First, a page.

Wednesday, October 5, 2016

Life Expectancy in Many Russian Regions Down Dramatically – People in Pskov Can Expect to Live Only to 50

Paul Goble

            Staunton, October 5 – Mortality rates have gone up in more than a third of all subjects of the Russian Federation over the last two years, driving life expectancy figures down significantly. In Pskov oblast, the worst case, residents can expect to live only to about 50, with men far below that, according to the independent Health Monitoring Foundation.

            As a result, according to TASS reporter Adelaida Sigida, the number of deaths in Russia as a whole exceeded the number of births by 1.3 percent in August of this year, with the prospects that the situation will continue to deteriorate in predominantly ethnic regions for some time to come (

            In the predominantly Muslim North Caucasus republics of Daghestan, Ingushetia and Chechnya, the journalist reports, mortality rates are 2.5 times lower than in the Russian Federation as a whole where the figure is approximately 12.5 deaths for every 1,000 residents per year. 

            Residents in the wealthier oil and gas areas, the Yamalo-Nenets District and the Republic of Sakha, death rates are also lower than they are for the country as a whole. In Moscow, the situation is better but mortality rates there are still higher than in the North. And the situation in Moscow oblast is marginally worse than in the city proper.

            The all-Russian figure of 12.5 deaths per 1,000 population is 4.8 percent above what the government says it should be, according to Eduard Gavrilov, head of the Health Development Foundation. In fact, he says, mortality rates are above what Moscow says should be the norm in 61 of the 83 subjects of the federation.

            The health care expert says that the Russian health ministry is doing all it can to play down or even ignore these figures because they call into question the assertions of Vladimir Putin and other senior leaders. In the future, the situation is likely to be worse: doctors are no longer being taught statistical techniques – and they are responsible for gathering the numbers.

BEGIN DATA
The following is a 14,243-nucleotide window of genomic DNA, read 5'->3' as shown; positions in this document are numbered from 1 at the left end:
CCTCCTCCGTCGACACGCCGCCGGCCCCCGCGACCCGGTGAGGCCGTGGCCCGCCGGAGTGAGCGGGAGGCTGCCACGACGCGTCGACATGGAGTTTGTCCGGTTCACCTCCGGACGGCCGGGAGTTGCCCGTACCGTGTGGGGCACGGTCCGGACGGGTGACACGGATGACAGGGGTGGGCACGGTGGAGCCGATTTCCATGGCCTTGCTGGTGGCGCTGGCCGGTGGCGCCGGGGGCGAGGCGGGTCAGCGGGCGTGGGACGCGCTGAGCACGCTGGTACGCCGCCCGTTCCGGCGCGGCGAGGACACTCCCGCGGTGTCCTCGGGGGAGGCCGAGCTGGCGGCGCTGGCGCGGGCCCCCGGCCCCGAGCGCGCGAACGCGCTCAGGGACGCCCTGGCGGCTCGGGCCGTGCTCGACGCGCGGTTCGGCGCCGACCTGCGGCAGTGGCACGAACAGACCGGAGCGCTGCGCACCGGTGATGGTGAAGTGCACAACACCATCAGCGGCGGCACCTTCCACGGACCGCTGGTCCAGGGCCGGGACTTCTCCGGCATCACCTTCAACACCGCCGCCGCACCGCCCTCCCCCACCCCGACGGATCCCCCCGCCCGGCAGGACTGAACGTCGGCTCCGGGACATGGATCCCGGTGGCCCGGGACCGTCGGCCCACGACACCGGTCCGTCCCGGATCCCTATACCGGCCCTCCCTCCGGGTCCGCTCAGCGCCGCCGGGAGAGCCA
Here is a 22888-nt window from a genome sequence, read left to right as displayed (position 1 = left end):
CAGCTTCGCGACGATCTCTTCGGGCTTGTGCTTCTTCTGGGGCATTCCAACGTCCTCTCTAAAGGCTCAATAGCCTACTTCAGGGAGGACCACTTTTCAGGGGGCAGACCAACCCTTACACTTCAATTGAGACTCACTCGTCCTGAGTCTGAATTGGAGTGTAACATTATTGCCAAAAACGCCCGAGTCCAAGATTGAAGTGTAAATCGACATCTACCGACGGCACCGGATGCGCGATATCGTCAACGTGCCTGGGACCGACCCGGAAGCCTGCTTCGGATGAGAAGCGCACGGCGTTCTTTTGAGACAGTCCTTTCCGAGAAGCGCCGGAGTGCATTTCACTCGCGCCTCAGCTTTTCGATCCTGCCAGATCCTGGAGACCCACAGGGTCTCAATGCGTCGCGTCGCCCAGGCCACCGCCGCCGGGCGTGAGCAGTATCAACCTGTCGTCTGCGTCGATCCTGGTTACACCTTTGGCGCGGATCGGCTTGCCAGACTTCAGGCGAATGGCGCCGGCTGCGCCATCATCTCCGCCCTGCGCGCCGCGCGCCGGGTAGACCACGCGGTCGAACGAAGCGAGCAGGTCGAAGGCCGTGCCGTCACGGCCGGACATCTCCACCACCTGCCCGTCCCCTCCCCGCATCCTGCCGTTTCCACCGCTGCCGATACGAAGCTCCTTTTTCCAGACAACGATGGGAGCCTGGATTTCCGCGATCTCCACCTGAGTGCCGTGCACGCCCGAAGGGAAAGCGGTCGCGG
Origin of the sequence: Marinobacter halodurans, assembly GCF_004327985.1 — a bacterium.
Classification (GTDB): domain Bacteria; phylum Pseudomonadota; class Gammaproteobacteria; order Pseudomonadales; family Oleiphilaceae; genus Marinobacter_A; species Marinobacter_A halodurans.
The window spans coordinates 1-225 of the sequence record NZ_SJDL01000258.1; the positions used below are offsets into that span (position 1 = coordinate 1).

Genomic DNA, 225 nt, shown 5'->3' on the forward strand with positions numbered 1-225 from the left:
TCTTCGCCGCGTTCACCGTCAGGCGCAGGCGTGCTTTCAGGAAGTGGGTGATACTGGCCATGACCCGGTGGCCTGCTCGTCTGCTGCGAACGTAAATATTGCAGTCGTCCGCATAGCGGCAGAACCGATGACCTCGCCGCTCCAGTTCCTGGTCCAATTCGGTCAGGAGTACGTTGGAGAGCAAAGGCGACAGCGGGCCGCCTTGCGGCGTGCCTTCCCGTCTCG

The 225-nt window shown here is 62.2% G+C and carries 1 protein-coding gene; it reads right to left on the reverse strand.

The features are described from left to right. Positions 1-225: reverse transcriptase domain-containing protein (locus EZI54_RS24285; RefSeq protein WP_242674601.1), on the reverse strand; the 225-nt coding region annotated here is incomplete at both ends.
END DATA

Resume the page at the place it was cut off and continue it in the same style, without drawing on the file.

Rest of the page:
Although Pskov oblast has the lowest life expectancy in Russia now, other regions have seen their situation deteriorate faster in the last several years.  Mortality rates in Karelia have jumped by 5.3 percent, with significant increases also found in Moscow, Transbaikal kray, and Novgorod oblast.

            “The first jump in mortality after a decade of ‘stability’ was registered in the summer of 2015,” Sigida writes, and involved a rise of 3.7 percent over the year before.” That prompted Putin and the health ministry to insist that this was a victory: Russians were living longer and there the older population had more deaths. But statistics don’t show that.

            The TASS journalist adds that according to Rosstat, the population of Russia has increased by 0.1 percent so far this year.  But this is the result of immigration, not domestic change. Marriages are declining in number, but the number of migrants coming into Russia has gone up, covering the domestic population’s decline.

            For the first seven months of this year, 329,700 people from abroad took up permanent residence while 169,700 left, for a positive figure of 160,000.  Russia received “the greatest help” in solving its demographic problems from Ukraine, with 109,000 Ukrainians coming to Russia while only 30,000 Ukrainians left it during that period.

            Given the long-term consequences of these demographic trends, Russian officials are struggling to find solutions. Many are pushing for a ban on abortions, confident that Russian women, unlike their sisters in Poland and elsewhere, will not protest if Moscow imposes one (

            Others are urging officials to back second marriages, officially registered or not, as a way to boost the birthrate (  And the Moscow Patriarchate of the Russian Orthodox Church has called for reducing the age at which women can marry legally to 14 (

            But what no one near the Kremlin is talking about is taking steps to improve health care, something that might actually address the country’s demographic disaster. Instead, Putin is shifting ever more money away from that to the military (

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